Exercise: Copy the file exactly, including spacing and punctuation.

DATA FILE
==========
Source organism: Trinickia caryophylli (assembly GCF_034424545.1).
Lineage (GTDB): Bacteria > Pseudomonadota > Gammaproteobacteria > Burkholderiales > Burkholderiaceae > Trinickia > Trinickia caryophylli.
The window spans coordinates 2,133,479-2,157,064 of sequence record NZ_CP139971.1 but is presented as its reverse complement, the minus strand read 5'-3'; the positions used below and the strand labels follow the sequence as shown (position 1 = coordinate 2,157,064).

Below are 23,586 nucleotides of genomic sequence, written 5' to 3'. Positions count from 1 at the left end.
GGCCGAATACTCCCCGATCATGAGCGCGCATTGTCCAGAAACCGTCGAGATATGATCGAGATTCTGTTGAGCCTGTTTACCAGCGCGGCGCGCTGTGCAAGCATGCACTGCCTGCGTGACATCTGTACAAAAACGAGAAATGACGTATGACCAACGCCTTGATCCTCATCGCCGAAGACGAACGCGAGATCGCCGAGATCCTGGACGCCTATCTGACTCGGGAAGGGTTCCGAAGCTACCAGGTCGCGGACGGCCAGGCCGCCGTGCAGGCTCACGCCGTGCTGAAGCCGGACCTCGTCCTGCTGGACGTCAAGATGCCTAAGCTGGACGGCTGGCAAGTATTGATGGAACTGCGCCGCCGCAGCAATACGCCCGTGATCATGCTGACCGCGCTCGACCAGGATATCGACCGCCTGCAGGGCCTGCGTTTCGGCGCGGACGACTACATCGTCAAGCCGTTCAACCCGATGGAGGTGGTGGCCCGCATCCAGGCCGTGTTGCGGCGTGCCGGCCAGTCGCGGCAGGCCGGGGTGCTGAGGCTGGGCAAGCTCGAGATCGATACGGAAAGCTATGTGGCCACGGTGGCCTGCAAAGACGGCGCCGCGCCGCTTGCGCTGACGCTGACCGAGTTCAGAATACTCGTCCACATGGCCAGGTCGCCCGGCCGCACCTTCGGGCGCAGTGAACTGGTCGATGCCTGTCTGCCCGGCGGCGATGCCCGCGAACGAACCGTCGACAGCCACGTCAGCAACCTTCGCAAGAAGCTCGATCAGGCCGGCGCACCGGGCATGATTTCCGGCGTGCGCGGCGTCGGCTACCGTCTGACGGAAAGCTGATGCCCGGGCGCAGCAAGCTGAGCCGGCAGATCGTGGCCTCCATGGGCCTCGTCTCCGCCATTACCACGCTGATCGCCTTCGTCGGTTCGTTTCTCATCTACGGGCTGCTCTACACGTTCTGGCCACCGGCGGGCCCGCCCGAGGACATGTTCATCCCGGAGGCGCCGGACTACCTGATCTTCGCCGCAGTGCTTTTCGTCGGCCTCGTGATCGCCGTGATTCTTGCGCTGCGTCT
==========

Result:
Source organism: Trinickia caryophylli (assembly GCF_034424545.1).
Lineage (GTDB): Bacteria > Pseudomonadota > Gammaproteobacteria > Burkholderiales > Burkholderiaceae > Trinickia > Trinickia caryophylli.
The window spans coordinates 2,133,479-2,157,064 of sequence record NZ_CP139971.1 but is presented as its reverse complement, the minus strand read 5'-3'; the positions used below and the strand labels follow the sequence as shown (position 1 = coordinate 2,157,064).

Below are 23,586 nucleotides of genomic sequence, written 5' to 3'. Positions count from 1 at the left end.
GGCCGAATACTCCCCGATCATGAGCGCGCATTGTCCAGAAACCGTCGAGATATGATCGAGATTCTGTTGAGCCTGTTTACCAGCGCGGCGCGCTGTGCAAGCATGCACTGCCTGCGTGACATCTGTACAAAAACGAGAAATGACGTATGACCAACGCCTTGATCCTCATCGCCGAAGACGAACGCGAGATCGCCGAGATCCTGGACGCCTATCTGACTCGGGAAGGGTTCCGAAGCTACCAGGTCGCGGACGGCCAGGCCGCCGTGCAGGCTCACGCCGTGCTGAAGCCGGACCTCGTCCTGCTGGACGTCAAGATGCCTAAGCTGGACGGCTGGCAAGTATTGATGGAACTGCGCCGCCGCAGCAATACGCCCGTGATCATGCTGACCGCGCTCGACCAGGATATCGACCGCCTGCAGGGCCTGCGTTTCGGCGCGGACGACTACATCGTCAAGCCGTTCAACCCGATGGAGGTGGTGGCCCGCATCCAGGCCGTGTTGCGGCGTGCCGGCCAGTCGCGGCAGGCCGGGGTGCTGAGGCTGGGCAAGCTCGAGATCGATACGGAAAGCTATGTGGCCACGGTGGCCTGCAAAGACGGCGCCGCGCCGCTTGCGCTGACGCTGACCGAGTTCAGAATACTCGTCCACATGGCCAGGTCGCCCGGCCGCACCTTCGGGCGCAGTGAACTGGTCGATGCCTGTCTGCCCGGCGGCGATGCCCGCGAACGAACCGTCGACAGCCACGTCAGCAACCTTCGCAAGAAGCTCGATCAGGCCGGCGCACCGGGCATGATTTCCGGCGTGCGCGGCGTCGGCTACCGTCTGACGGAAAGCTGATGCCCGGGCGCAGCAAGCTGAGCCGGCAGATCGTGGCCTCCATGGGCCTCGTCTCCGCCATTACCACGCTGATCGCCTTCGTCGGTTCGTTTCTCATCTACGGGCTGCTCTACACGTTCTGGCCACCGGCGGGCCCGCCCGAGGACATGTTCATCCCGGAGGCGCCGGACTACCTGATCTTCGCCGCAGTGCTTTTCGTCGGCCTCGTGATCGCCGTGATTCTTGCGCTGCGTCT